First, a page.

He said the British were insulting themselves by forgetting they are no longer a colonial power.
"It's their mindset, not our constitution, which needs to be changed. What they are offering to us is a clear remnant of colonial thinking," Putin said on Tuesday.
"They need to treat their partners with respect, then we will show respect to them."
The office of Gordon Brown, the British prime minister, had no immediate comment on Putin's remarks.
The UK has rejected Russia's offer to try Lugovoi in Moscow, saying it was not an option for British prosecutors.
A British foreign office spokesman, however, said the government will continue to persuade Moscow to "work constructively with us" to try Lugovoi in a UK court.
Lugovoi is one of three Russians who met Litvinenko in a London hotel on November 1, 2007, the day he fell ill after ingesting radioactive polonium-210.
Before he died in a London hospital, Litvinenko accused Putin of being behind his poisoning, a charge the Kremlin has denied.
Alexander Zvyagintsev, Russia's deputy prosecutor general said on Monday that Russian investigators were working on "all versions" including "evidence that people from Litvinenko's close circle in London might have been involved in the crime".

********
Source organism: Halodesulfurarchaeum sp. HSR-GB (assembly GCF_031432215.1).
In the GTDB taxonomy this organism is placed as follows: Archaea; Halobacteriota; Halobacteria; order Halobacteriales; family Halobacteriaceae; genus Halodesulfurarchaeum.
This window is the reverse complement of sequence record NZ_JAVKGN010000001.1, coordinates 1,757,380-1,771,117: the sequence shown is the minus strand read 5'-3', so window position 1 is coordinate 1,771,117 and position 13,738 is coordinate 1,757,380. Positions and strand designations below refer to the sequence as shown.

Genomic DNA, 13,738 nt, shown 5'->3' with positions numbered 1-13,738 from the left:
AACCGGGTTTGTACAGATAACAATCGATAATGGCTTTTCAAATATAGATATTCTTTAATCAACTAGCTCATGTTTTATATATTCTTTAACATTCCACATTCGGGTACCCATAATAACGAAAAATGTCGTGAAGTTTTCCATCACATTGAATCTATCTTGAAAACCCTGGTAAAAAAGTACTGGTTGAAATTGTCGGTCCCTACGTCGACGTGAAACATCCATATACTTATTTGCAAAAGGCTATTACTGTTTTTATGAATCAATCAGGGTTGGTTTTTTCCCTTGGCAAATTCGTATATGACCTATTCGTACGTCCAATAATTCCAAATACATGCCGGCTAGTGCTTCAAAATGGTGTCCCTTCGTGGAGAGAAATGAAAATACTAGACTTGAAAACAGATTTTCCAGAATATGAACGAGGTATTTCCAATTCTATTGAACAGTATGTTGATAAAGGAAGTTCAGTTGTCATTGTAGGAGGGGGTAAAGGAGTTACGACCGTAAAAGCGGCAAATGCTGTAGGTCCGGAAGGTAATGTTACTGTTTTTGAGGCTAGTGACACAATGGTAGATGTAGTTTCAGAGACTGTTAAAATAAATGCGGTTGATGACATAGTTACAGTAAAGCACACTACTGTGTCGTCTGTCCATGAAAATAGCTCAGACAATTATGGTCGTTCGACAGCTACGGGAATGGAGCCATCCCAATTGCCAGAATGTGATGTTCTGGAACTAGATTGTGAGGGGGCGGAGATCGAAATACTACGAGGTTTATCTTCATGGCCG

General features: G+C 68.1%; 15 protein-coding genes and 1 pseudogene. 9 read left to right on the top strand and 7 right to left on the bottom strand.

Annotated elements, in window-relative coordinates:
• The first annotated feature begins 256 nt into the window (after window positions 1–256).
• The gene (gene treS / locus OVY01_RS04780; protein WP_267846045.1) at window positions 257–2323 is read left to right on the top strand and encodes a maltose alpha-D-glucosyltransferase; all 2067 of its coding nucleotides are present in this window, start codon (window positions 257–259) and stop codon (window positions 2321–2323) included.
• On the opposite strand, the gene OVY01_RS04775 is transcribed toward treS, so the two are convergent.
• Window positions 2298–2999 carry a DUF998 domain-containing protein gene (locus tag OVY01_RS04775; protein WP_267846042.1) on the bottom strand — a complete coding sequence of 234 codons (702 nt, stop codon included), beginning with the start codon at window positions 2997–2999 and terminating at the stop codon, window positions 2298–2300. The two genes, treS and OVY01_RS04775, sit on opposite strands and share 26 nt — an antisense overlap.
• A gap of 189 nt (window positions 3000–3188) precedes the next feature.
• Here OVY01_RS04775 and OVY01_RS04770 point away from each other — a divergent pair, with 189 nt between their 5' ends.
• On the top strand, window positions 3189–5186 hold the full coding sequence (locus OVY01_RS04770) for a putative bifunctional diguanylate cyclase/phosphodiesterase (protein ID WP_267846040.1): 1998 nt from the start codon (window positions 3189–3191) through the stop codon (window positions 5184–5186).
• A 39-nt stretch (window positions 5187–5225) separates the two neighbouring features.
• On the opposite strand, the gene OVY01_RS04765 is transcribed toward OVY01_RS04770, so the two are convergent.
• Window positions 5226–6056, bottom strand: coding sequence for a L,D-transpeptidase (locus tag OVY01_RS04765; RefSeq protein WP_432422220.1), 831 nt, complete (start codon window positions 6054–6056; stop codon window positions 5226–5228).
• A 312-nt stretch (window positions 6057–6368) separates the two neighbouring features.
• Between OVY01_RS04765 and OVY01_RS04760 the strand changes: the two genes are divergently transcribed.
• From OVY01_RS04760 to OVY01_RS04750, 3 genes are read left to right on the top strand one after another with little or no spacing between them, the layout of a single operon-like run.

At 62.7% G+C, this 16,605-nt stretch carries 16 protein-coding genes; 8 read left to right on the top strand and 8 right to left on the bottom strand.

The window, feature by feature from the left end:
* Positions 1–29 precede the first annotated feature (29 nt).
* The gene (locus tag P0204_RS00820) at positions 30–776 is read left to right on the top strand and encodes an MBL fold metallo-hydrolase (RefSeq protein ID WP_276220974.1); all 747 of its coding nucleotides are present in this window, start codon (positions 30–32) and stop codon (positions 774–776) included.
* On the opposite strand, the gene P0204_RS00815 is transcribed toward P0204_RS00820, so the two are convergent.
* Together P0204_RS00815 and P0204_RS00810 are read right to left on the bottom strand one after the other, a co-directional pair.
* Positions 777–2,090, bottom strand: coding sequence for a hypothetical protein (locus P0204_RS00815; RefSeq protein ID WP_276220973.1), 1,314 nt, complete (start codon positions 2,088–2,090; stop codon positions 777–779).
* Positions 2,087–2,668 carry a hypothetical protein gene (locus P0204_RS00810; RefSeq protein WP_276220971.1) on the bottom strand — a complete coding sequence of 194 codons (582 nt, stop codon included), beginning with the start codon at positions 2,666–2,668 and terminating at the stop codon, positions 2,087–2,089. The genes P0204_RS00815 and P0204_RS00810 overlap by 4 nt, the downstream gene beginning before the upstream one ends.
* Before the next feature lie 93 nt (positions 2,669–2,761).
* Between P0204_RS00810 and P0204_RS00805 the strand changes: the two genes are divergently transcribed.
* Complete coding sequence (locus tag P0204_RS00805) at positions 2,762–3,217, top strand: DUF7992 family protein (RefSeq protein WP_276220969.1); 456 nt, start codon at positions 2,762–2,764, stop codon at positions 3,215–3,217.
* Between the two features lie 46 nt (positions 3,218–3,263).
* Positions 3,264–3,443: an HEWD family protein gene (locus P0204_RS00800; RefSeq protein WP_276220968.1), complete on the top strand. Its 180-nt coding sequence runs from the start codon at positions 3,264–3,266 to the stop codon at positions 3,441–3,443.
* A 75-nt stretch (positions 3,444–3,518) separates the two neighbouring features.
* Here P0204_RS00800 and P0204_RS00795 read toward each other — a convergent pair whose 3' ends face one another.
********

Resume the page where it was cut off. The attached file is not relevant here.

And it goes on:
|Zvyagintsev said prosecutors were investigating|
Litvinenko's close allies in London [Reuters]
The standoff escalated last week after Britain responded to Russia's refusal to extradite Lugovoi by announcing the expulsion of four Russian diplomats.
Russia countered by announcing that it would expel four British diplomats.
Expressing his irritation, Putin said Britain has refused to extradite several Kremlin critics including "30 people wanted by our law enforcement agencies for committing grave crimes".
"They didn't even sneeze, they didn't even think about extraditing them," he said.
"They don't extradite anyone, including those who are suspected of terrorist activities," added Putin. "At the same time, they are putting excessive demands to us."